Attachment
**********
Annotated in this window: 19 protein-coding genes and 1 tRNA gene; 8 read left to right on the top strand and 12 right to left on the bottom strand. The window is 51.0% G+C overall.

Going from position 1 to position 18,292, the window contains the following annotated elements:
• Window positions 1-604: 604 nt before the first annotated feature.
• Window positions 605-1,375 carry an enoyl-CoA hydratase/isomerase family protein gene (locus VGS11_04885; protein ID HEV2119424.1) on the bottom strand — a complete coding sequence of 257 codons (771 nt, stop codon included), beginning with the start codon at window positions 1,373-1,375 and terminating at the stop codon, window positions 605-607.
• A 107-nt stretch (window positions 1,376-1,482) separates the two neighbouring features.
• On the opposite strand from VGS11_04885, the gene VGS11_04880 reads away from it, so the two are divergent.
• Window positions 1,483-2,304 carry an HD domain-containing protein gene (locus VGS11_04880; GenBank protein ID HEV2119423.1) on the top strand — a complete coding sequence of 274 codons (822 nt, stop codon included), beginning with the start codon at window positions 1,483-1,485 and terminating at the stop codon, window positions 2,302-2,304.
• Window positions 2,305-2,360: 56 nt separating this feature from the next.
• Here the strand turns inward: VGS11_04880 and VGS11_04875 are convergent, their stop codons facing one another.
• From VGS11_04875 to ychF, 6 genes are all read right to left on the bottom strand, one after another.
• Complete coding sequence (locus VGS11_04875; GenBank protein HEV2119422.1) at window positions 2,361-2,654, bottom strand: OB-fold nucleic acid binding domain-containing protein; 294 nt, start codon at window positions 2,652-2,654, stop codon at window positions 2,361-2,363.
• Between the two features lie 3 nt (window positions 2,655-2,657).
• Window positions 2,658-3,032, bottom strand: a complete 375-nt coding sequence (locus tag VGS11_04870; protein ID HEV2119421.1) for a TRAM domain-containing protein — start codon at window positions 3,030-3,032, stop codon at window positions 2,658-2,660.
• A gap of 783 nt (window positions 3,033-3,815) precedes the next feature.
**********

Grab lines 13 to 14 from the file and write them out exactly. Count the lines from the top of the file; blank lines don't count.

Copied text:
• Window positions 2,658-3,032, bottom strand: a complete 375-nt coding sequence (locus tag VGS11_04870; protein ID HEV2119421.1) for a TRAM domain-containing protein — start codon at window positions 3,030-3,032, stop codon at window positions 2,658-2,660.
• A gap of 783 nt (window positions 3,033-3,815) precedes the next feature.